‘Encouraging’: Pigment-rich extracts from cactus show natural color potential

By Stephen Daniells contact

- Last updated on GMT

© Getty Images / Neydtstock
© Getty Images / Neydtstock
Orange-yellow pigments from cactus pear (Opuntia megacantha) may offer a water-soluble natural alternative for use in food products, says a new study from researchers in Argentina and Colombia.

Spray dried encapsulated pigments called betaxanthins have the potential to not only be used as natural food colors, but may also offer functional properties because of their fiber content and antioxidant potential, according to findings published in Food Research International.

“These results are certainly encouraging to develop a cost-effective natural colorant that would be of more attraction to product developers,”​ wrote scientists from the National University of Santiago del Estero-CONICET and the Universidad Nacional de Colombia.

A demand for natural

Colorful cupcakes © Getty Images RuthBlack
© Getty Images / RuthBlack

The global food colors market is predicted to reach $3.75 billion in 2022, according to Markets and Markets, with a compound annual growth rate (CAGR) of over 8% between 2016 and 2022. Natural colors occupying the largest slice of the market, it added.

Orange cactus pear has the potential to be a source for natural pigments, with its betaxanthins. These include indicaxanthin and gamma–aminobutyric acid-betaxanthin, which are yellow-orange pigments. They also exhibit antioxidant properties, explained the researchers.

Encapsulation

To test their applicability for the food industry, the researchers encapsulated betaxanthin-rich extracts from Opuntia megacantha​ fruit via spray drying or ionic gelation using a mixture of maltodextrin-cactus cladode mucilage and sodium alginate, respectively.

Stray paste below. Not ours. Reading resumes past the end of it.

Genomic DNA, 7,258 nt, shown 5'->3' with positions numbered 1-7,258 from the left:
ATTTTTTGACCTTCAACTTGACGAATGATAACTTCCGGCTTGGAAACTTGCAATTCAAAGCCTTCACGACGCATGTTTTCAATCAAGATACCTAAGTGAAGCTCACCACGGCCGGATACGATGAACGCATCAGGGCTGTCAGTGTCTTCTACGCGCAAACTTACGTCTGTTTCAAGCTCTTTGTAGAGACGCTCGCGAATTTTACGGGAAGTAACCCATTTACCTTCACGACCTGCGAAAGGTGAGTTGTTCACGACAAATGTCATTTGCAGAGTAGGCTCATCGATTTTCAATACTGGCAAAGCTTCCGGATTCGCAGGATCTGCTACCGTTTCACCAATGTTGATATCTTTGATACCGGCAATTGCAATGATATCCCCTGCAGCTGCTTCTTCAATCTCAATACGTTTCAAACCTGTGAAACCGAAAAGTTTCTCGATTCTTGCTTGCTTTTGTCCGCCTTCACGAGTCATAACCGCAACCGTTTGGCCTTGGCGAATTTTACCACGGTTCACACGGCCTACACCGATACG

The data indicated that both encapsulation techniques improved the stability of the pigments compared to a basic cactus pulp, but the most stable pigment encapsulation method was the spray-dried capsules, particularly at higher moisture levels.

The researchers also reported that the capsules contained some dietary fiber, which “represents a nutritional strategy for the development of health-promoting food ingredients.”

They concluded: These results provided evidence that betaxanthins from ​Opuntia megacantha have the potential to be used as natural pigments, soluble in water, with functional properties for the food industry.”

Source: Food Research International
Volume 111, Pages 423-430, doi: 10.1016/j.foodres.2018.05.058
“Encapsulation of cactus (​Opuntia megacantha) betaxanthins by ionic gelation and spray drying: A comparative study”
Authors: M.C. Otálora et al.

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